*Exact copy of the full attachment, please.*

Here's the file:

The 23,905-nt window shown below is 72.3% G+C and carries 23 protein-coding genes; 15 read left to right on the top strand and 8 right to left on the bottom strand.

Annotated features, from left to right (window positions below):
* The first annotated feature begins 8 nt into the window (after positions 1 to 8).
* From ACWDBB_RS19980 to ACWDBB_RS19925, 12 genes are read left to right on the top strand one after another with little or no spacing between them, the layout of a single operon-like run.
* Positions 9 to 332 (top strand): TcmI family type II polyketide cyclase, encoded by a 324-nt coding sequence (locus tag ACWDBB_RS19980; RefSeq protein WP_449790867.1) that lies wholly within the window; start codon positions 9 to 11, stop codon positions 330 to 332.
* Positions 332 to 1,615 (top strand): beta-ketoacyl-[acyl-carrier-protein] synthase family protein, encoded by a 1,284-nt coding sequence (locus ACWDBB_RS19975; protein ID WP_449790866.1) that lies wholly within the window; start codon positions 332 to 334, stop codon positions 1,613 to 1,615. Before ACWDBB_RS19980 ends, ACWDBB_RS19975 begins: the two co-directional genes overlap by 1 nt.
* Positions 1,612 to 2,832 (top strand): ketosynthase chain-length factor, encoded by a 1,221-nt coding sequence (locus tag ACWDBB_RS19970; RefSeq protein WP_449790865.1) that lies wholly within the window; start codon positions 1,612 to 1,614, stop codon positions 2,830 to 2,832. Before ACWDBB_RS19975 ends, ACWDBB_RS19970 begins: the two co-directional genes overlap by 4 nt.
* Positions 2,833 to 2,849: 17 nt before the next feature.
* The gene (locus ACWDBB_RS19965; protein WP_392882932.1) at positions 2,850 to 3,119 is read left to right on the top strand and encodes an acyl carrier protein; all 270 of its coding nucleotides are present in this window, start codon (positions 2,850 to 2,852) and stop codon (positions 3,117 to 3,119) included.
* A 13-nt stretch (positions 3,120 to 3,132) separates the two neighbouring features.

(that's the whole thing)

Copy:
The 23,905-nt window shown below is 72.3% G+C and carries 23 protein-coding genes; 15 read left to right on the top strand and 8 right to left on the bottom strand.

Annotated features, from left to right (window positions below):
* The first annotated feature begins 8 nt into the window (after positions 1 to 8).
* From ACWDBB_RS19980 to ACWDBB_RS19925, 12 genes are read left to right on the top strand one after another with little or no spacing between them, the layout of a single operon-like run.
* Positions 9 to 332 (top strand): TcmI family type II polyketide cyclase, encoded by a 324-nt coding sequence (locus tag ACWDBB_RS19980; RefSeq protein WP_449790867.1) that lies wholly within the window; start codon positions 9 to 11, stop codon positions 330 to 332.
* Positions 332 to 1,615 (top strand): beta-ketoacyl-[acyl-carrier-protein] synthase family protein, encoded by a 1,284-nt coding sequence (locus ACWDBB_RS19975; protein ID WP_449790866.1) that lies wholly within the window; start codon positions 332 to 334, stop codon positions 1,613 to 1,615. Before ACWDBB_RS19980 ends, ACWDBB_RS19975 begins: the two co-directional genes overlap by 1 nt.
* Positions 1,612 to 2,832 (top strand): ketosynthase chain-length factor, encoded by a 1,221-nt coding sequence (locus tag ACWDBB_RS19970; RefSeq protein WP_449790865.1) that lies wholly within the window; start codon positions 1,612 to 1,614, stop codon positions 2,830 to 2,832. Before ACWDBB_RS19975 ends, ACWDBB_RS19970 begins: the two co-directional genes overlap by 4 nt.
* Positions 2,833 to 2,849: 17 nt before the next feature.
* The gene (locus ACWDBB_RS19965; protein WP_392882932.1) at positions 2,850 to 3,119 is read left to right on the top strand and encodes an acyl carrier protein; all 270 of its coding nucleotides are present in this window, start codon (positions 2,850 to 2,852) and stop codon (positions 3,117 to 3,119) included.
* A 13-nt stretch (positions 3,120 to 3,132) separates the two neighbouring features.